APA style citation has become the standard in psychology, business and many social science fields, including public health. If you use this citation style to document materials from the extensive publication library of the National Institute of Health, you will need to know some basic information about the source, including the authors’ names, the title, the date and the Web address.
Documenting Your Sources
APA style calls for a list of sources at the end of the essay on a separate page headed "References," in alphabetical order by author and using hanging indents. If you used the NIH publication “Brain Basics: Understanding Sleep,” for instance, you’d begin the entry with the organization that authored the piece, a component of the NIH, because no individual writer is credited:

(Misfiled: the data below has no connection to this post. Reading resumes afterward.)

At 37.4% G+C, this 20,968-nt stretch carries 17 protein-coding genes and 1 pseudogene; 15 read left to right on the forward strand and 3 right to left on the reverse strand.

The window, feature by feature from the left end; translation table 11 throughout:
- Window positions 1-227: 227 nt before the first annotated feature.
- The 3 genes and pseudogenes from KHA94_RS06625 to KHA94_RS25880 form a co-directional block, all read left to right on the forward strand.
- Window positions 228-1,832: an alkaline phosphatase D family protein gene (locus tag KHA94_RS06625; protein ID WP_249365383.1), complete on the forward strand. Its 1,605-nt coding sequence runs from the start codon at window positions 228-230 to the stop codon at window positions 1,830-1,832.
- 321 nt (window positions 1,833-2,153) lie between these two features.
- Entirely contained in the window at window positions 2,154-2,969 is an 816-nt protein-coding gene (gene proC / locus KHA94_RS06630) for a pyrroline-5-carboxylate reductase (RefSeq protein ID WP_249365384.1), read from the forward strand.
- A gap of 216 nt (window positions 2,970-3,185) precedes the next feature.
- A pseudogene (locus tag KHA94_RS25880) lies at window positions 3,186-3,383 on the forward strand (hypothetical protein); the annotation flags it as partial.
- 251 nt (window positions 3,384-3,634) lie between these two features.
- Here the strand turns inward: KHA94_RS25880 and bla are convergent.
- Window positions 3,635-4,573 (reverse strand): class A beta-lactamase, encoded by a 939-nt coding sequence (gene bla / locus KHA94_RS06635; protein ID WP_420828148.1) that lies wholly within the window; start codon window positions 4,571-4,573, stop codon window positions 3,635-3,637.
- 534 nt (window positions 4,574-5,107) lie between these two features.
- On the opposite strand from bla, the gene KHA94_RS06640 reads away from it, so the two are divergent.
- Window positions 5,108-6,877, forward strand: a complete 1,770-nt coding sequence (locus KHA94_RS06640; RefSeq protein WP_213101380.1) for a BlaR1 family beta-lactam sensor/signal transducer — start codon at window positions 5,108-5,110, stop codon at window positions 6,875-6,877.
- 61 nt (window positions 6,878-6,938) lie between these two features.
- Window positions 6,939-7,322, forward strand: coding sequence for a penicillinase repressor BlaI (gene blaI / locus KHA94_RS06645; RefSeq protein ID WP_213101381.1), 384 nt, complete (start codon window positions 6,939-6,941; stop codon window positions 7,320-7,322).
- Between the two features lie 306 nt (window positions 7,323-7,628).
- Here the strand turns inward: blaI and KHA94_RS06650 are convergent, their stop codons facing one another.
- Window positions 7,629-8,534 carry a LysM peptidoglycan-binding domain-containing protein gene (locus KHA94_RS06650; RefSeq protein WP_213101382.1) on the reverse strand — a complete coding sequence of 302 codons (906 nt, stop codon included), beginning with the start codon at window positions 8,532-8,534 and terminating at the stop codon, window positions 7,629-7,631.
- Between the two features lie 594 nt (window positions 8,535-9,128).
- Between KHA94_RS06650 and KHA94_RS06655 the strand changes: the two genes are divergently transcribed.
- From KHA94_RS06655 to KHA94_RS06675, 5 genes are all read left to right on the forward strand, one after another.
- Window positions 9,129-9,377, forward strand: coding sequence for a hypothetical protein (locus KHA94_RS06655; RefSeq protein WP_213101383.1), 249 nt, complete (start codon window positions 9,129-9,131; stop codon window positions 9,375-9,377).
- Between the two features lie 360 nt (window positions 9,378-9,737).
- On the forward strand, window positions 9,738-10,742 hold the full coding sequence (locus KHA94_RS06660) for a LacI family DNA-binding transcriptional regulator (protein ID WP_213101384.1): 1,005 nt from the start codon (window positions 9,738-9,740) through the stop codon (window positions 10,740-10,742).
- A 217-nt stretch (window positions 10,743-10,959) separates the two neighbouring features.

National Institute of Neurological Disorders and Stroke. (2014). Brain Basics, Understanding Sleep. Retrieved from http://www.ninds.nih.gov/disorders/brain_basics/understanding_sleep.htm
The first time you refer to the source in your text, cite the author and date in parentheses: (National Institute of Neurological Disorders and Stroke, 2014).
For subsequent references, you can use the organization’s abbreviation instead: (NINDS, 2014).